Flint, Michigan — A little more than four years after announcing it would provide up to $100 million in grants over a five-year period to help Flint recover and rise from its water crisis, the Charles Stewart Mott Foundation has awarded more than $106 million in related grants. The Foundation announced its five-year commitment on May 11, 2016.
“While we’ve fulfilled our financial pledge ahead of schedule, our commitment to our hometown is as strong as ever,” said Ridgway White, president and CEO of the Mott Foundation. “We know many residents still feel like things haven’t improved for them since the water crisis, and now we’re also grappling with the coronavirus pandemic. We want to assure the Flint community that we intend to be here to work with you to address the challenges we face — today and in the future.”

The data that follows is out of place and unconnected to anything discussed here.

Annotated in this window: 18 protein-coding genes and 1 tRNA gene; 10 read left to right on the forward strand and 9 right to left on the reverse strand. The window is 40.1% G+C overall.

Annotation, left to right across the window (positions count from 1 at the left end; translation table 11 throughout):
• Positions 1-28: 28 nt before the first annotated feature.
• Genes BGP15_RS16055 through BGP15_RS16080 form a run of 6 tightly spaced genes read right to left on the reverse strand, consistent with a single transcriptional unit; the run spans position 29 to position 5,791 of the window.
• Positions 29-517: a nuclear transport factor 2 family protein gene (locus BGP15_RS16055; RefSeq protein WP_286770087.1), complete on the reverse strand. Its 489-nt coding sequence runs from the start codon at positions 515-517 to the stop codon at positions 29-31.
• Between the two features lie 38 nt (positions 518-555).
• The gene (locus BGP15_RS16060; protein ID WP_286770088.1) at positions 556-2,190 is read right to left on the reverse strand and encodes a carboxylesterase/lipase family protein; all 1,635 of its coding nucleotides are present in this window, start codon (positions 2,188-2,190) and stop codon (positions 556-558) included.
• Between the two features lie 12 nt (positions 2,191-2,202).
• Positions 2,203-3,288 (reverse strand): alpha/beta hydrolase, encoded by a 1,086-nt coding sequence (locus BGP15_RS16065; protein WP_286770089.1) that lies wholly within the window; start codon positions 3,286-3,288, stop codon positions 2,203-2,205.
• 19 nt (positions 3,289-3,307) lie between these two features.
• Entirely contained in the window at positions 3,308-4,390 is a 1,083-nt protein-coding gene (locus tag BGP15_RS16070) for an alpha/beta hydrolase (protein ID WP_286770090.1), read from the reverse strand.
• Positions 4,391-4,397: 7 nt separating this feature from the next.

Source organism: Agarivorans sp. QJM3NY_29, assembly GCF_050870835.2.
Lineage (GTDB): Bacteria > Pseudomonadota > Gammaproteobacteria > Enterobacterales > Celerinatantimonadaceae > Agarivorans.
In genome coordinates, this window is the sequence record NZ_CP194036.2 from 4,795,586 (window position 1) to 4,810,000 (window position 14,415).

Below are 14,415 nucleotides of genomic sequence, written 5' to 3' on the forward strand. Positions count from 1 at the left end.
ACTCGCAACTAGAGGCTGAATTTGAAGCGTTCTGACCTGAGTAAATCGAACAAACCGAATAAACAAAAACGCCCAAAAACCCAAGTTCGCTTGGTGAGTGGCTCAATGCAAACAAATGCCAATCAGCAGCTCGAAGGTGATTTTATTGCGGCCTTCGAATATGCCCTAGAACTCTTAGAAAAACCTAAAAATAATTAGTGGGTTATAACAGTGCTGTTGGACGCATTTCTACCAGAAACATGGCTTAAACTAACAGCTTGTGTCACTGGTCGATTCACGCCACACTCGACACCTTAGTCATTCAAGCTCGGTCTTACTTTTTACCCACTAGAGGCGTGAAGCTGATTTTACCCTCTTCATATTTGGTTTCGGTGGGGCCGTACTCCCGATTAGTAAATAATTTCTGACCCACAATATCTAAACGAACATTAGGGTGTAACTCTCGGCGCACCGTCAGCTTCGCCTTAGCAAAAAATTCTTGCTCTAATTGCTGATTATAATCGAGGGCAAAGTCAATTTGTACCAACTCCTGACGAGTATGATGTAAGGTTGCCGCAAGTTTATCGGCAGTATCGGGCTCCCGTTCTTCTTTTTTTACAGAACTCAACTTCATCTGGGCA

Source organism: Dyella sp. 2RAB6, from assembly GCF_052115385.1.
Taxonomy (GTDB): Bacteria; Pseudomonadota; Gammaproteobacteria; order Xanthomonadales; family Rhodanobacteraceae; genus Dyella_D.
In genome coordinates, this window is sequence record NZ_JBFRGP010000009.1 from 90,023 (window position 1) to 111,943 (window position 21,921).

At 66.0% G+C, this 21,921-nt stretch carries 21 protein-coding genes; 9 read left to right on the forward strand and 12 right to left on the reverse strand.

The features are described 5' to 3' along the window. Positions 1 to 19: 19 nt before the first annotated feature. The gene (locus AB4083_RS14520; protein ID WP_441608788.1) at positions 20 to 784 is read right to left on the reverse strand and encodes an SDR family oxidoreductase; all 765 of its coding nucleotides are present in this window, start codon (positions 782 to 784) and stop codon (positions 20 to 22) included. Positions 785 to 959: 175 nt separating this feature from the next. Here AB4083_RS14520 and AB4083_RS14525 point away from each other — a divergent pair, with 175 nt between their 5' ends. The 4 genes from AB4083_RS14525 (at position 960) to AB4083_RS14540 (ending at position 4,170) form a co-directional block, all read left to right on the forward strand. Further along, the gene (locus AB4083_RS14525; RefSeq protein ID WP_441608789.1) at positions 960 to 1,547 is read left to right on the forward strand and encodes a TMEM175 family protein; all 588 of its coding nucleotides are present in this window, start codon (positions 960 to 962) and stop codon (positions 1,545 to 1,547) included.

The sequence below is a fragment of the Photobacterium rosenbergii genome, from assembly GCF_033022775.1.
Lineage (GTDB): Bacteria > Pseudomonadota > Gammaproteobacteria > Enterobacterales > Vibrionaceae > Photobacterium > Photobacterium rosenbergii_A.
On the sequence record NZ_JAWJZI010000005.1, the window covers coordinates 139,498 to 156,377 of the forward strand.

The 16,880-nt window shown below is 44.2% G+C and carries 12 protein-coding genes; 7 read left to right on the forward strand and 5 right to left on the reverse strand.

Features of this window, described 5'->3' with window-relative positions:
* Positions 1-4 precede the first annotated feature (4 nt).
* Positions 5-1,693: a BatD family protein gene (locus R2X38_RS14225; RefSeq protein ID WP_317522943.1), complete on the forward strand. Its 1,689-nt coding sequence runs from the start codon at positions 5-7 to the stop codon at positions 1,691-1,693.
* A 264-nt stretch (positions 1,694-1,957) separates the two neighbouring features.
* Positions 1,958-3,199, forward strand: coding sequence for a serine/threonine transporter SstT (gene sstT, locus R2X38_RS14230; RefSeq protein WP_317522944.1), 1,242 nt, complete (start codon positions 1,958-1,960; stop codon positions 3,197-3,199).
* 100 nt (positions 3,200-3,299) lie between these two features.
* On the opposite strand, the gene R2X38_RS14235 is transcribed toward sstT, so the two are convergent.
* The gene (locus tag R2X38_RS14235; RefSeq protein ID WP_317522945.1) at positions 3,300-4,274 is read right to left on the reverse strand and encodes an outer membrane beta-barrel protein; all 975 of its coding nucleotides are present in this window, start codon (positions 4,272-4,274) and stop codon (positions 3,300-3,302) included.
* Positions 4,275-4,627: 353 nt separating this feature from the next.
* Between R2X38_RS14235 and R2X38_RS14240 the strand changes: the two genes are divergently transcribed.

The Foundation’s grantmaking related to the water crisis has focused on six priorities. They are listed below, along with the total funding for each:
- Access to safe drinking water: $5.1 million.
- Meeting the health needs of families: $7.6 million.
- Supporting educational opportunity: $67.5 million.
- Strengthening the nonprofit and public sectors: $3.4 million.
- Promoting community engagement: $0.8 million.
- Revitalizing the local economy: $22.2 million.
Earlier this month, three grants supporting educational opportunities in Flint brought the Foundation’s support for the water crisis past the $100 million mark:
- $3.7 million to the Genesee Area Focus Fund to provide high-quality, research-based afterschool programming in all Flint public schools.
- $3.3 million to the Crim Fitness Foundation to support community education in the Flint Community Schools District.
- $500,000 to the Cranbrook Educational Community to provide Flint students in grades K–12 with supplemental educational opportunities in STEM.